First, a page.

He should also be somewhat cheered by the Trudeau government’s Senate reforms, which have seen the emergence of a “new nonpartisan, merit based process” to advise the
prime minister on Senate appointments. Savoie served on the advisory board for appointments in New Brunswick, which he says worked as intended. Given the problems with reforming the Senate, or even abolishing it, Trudeau’s initiative seem like the most practical solution, even if its impact remains uncertain.
Despite these minor quibbles, the book is epic in scope. Nobody else but Savoie could have written such an exhaustive and authoritative critique of Canada’s institutions – the culmination of all his other work.
He is sceptical in all the right places: “Trudeau realized after the 2015 general election that Canada’s electoral system works just fine, at least for him and his party.”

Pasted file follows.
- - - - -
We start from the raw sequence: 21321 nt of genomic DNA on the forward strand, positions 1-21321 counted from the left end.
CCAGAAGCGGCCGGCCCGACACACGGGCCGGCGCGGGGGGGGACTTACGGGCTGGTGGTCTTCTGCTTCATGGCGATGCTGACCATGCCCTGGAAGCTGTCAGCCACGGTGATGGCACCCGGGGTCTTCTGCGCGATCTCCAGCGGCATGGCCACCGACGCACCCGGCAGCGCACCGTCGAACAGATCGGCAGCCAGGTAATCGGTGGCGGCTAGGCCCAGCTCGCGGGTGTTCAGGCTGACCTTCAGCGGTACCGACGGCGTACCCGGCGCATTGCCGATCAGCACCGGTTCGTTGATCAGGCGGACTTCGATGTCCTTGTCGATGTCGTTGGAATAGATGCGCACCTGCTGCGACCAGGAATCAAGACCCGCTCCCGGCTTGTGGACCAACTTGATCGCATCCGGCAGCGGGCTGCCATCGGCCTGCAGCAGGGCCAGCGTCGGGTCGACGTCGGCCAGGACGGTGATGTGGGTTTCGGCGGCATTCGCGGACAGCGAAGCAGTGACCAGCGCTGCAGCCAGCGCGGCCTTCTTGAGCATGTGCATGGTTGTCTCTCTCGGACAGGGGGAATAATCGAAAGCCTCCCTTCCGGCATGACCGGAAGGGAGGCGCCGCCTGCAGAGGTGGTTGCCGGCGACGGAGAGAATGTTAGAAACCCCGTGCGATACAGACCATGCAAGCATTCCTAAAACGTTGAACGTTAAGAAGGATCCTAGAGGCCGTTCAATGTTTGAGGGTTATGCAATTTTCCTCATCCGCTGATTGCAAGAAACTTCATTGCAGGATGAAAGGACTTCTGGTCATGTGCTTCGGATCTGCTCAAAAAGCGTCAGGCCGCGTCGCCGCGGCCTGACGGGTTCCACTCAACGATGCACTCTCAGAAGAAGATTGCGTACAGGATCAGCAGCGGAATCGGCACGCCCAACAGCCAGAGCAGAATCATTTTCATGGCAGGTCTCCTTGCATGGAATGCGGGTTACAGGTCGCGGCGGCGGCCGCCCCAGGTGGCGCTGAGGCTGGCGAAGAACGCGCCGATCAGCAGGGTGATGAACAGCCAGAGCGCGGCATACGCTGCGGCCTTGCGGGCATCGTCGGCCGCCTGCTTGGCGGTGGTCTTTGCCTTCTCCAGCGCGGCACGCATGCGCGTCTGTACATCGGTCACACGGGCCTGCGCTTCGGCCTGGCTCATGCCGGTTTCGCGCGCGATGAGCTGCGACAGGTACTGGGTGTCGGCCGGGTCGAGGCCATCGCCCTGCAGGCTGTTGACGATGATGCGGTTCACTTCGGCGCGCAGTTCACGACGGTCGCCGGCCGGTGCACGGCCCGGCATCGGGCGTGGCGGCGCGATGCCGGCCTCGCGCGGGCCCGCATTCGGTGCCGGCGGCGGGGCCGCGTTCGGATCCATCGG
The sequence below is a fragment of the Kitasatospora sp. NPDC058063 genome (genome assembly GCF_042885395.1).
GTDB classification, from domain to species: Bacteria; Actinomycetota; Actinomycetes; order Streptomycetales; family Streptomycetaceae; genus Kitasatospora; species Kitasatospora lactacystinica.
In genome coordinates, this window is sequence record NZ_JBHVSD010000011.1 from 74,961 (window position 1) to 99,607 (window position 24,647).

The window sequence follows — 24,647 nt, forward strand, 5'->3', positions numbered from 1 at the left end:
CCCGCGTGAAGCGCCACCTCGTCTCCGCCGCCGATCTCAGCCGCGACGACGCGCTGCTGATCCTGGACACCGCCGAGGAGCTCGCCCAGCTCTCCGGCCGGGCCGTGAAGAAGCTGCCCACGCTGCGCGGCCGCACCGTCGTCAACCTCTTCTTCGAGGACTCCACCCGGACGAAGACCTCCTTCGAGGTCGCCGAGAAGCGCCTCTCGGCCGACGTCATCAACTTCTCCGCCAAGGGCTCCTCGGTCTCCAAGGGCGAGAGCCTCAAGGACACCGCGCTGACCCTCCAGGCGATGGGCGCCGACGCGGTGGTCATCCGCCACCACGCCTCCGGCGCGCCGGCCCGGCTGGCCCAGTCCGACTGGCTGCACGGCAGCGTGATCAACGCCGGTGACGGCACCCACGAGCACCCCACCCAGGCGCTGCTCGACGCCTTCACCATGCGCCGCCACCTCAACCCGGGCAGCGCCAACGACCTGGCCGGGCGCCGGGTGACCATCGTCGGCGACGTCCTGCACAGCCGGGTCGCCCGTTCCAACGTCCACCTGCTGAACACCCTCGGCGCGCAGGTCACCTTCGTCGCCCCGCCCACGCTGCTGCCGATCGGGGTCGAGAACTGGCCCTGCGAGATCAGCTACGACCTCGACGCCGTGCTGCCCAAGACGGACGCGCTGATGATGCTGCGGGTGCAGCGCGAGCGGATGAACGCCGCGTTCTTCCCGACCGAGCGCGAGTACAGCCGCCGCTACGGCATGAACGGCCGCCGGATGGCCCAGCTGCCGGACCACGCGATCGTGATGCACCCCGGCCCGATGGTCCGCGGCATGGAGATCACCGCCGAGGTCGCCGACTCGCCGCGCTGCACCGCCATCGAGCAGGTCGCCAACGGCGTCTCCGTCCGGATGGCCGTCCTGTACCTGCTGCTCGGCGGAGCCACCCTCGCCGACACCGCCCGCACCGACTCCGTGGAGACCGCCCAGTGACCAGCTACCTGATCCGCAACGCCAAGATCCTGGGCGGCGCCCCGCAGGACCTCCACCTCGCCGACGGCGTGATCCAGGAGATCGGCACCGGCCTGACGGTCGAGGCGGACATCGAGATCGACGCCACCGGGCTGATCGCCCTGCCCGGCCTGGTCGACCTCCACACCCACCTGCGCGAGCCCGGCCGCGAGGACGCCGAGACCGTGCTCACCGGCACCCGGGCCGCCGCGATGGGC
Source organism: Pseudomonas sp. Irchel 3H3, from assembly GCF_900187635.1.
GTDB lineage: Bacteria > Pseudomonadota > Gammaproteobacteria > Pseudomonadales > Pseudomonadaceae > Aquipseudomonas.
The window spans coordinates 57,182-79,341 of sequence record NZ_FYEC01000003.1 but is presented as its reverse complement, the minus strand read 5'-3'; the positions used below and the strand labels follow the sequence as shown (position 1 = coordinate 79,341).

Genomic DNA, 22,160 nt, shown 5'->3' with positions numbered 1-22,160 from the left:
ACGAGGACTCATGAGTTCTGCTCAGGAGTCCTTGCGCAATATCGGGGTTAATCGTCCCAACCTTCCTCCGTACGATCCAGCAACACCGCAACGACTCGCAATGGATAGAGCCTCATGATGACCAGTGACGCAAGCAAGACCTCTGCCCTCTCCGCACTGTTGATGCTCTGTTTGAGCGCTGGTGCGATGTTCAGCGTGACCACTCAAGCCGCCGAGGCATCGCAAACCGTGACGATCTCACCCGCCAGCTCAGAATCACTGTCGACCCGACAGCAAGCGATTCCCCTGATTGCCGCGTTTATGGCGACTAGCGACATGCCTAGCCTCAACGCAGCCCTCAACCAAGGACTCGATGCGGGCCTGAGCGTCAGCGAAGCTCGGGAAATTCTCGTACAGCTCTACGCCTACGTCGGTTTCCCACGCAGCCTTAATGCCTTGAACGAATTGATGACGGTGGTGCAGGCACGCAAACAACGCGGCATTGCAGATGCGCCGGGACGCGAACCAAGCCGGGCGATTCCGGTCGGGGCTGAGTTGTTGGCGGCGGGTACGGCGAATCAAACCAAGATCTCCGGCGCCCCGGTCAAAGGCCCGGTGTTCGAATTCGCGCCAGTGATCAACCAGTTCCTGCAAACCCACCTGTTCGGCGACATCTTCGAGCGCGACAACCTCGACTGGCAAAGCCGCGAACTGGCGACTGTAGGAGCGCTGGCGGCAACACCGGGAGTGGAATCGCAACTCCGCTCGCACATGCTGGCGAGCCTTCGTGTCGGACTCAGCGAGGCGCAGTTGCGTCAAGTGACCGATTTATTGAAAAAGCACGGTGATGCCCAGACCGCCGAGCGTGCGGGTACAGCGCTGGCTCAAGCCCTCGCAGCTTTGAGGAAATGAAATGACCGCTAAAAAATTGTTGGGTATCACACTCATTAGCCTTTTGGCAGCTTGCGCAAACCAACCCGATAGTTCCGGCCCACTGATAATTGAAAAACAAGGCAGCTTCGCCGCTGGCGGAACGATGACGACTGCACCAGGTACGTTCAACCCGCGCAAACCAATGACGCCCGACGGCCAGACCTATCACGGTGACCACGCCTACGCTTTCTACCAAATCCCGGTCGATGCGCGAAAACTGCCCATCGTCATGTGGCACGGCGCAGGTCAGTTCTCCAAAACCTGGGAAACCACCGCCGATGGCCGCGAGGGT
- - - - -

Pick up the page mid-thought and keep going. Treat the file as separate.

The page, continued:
He is undoubtedly correct in his central claim that all is not well with Canada’s national institutions, although he grudgingly concedes in his last page that this country is blessed in
many ways – universal suffrage by secret ballot, a competitive party system, a free press, a professional public service and an independent judiciary.
But the tensions he describes are real and likely to be exacerbated should the next government’s power base be even more focused in the urban areas of central Canada. As Savoie
points out, any reversal of the disintegration of Canada’s democracy has to start in the House of Commons, “the one national institution that has direct ties to every community in Canada.”
That would require a determined prime minister to reverse the shift of power into his own office – an unlikely prospect. Absent such a selfless individual, it requires Canadian voters
to hold to account those who promise reform, only to renege once elected.